"He was working at a successful firm doing well, but he discovered he had TBI, traumatic brain injury, due to the injuries he received overseas," Ruonala says. "It wasn't to the point where it was debilitating and he couldn't function, but it was to the point where it made it miserable to be at work."

As a side job, McCallum started buying ammunition in bulk and re-selling it out of his garage via an online store. One day, Ruonala says, an ammo dealer accidentally shipped McCallum some AR parts and accessories. McCallum tried to return the parts, but the seller told him not to worry about it, so McCallum tried selling them on his website — and they sold out almost instantly.

"So he came home one day, told his wife, 'I think I want to start a gun company,'" Ruonala says. "As you can imagine, as anybody's wife would, it was met with a little bit of resistance."

McCallum kept his day job for a while, but soon his side business was booming. His storage expanded from the garage to the kitchen to the living room to a shed out back. Eventually McCallum bought a 30,000-square-foot warehouse in a Columbia industrial park. Before long, people started showing up at the warehouse looking to buy directly, so he opened his first store in Columbia, then another in the Beaufort area, then a second in Columbia, another in Greenville, and — in November last year — a fifth store in Mt. Pleasant. In 2010, the company started manufacturing its own firearms and accessories.

"The company started with him, his wife, his brother, and a high schooler packaging everything," Ruonala says. "Now we have over 300 employees with over 100 veterans or active-duty."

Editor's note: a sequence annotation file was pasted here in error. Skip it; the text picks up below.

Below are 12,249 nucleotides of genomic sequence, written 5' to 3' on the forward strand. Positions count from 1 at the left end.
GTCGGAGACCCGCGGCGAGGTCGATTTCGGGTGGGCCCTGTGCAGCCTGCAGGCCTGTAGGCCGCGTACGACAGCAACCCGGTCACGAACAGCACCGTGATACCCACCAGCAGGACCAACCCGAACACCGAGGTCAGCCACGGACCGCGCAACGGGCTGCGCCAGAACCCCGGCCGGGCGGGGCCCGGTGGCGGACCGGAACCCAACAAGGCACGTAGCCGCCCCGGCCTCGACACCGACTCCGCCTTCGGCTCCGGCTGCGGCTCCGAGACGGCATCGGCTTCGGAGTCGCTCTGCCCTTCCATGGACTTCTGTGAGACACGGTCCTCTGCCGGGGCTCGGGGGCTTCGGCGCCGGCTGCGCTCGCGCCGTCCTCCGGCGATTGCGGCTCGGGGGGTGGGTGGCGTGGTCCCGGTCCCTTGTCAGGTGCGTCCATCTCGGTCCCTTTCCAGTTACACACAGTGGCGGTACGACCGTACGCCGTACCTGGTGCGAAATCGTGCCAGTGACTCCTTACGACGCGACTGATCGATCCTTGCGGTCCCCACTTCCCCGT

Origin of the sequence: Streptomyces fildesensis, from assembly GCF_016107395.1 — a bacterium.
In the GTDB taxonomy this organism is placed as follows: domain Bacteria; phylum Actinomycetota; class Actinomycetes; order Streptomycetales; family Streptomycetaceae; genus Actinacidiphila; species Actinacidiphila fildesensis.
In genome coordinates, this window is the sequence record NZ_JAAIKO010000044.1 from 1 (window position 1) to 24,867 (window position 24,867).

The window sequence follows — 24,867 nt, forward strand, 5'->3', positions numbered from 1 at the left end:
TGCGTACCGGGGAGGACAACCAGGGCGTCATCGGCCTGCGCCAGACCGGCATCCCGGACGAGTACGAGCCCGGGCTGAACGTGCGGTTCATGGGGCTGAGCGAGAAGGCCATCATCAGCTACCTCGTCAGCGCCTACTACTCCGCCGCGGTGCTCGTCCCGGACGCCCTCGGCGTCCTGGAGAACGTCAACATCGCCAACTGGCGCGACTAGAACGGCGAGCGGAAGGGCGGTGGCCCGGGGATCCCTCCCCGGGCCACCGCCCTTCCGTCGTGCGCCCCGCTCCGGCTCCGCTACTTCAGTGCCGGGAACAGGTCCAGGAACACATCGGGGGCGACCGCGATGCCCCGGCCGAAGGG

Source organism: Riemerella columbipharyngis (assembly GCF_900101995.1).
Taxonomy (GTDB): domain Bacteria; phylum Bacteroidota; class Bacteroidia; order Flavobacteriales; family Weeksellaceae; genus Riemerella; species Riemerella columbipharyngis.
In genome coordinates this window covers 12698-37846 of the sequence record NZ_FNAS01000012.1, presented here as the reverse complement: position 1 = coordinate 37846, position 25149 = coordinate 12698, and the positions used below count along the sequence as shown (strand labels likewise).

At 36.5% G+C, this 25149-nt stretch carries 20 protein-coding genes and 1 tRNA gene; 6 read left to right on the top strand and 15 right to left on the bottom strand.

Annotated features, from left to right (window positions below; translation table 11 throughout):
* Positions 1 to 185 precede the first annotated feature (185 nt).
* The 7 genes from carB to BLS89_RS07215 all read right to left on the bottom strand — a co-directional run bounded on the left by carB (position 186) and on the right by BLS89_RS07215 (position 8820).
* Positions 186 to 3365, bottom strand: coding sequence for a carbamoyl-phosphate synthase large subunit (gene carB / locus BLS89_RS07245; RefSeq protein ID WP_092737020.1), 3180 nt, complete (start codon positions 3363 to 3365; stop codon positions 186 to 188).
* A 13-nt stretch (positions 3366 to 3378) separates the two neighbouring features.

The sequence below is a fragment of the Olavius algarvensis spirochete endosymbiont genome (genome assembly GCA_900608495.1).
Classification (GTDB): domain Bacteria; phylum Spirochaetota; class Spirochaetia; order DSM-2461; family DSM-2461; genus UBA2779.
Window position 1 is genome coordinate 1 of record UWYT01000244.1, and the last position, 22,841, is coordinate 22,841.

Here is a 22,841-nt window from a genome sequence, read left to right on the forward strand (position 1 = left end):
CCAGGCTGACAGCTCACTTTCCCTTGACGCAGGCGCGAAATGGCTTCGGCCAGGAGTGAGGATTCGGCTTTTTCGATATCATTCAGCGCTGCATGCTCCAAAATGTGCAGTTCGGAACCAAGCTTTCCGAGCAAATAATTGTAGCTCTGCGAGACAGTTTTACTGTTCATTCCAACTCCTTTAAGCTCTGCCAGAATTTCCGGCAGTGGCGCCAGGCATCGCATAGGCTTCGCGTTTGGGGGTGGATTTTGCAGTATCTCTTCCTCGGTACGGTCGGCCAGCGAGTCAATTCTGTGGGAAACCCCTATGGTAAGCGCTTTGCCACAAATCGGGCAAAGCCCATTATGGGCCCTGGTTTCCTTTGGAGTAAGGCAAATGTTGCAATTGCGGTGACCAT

At the Palmetto State Armory store in Mt. Pleasant, general manager Justin Kijak says he wants customers to know it's more than just a gun store. For that reason, the gun department is at the back of the store, forcing visitors to walk through the well-stocked fishing, archery, and clothing departments before they ever catch sight of a firearm.

"The company was built and known for this entire side of the store," Kijak says, gesturing toward a wall full of rifles and a glass case full of handguns. "But, of course, our slogan now is 'We're more than just a gun store.'"

On the manufacturing side, Palmetto State Armory is also looking to diversify its offerings, with new shotguns and bolt-action rifles in the works. The company's PSAK-47, a rifle built with all-American parts that starts at under $700, made Outdoor Hub's list of the top nine new guns at January's SHOT Show gun expo in Las Vegas. But for now, the ARs are still the centerpiece.

"While sometimes, unfortunately, it's sensationalized in the media as this thing of the scary monster, what it really is is just modern ingenuity at its best," Ruonala says of the company's ARs. "People don't get upset when a Porsche drives down the road, but the fact of the matter is the Porsche and modern cars are just a culmination of people realizing over the years what works, what doesn't work, what people like, what they don't like."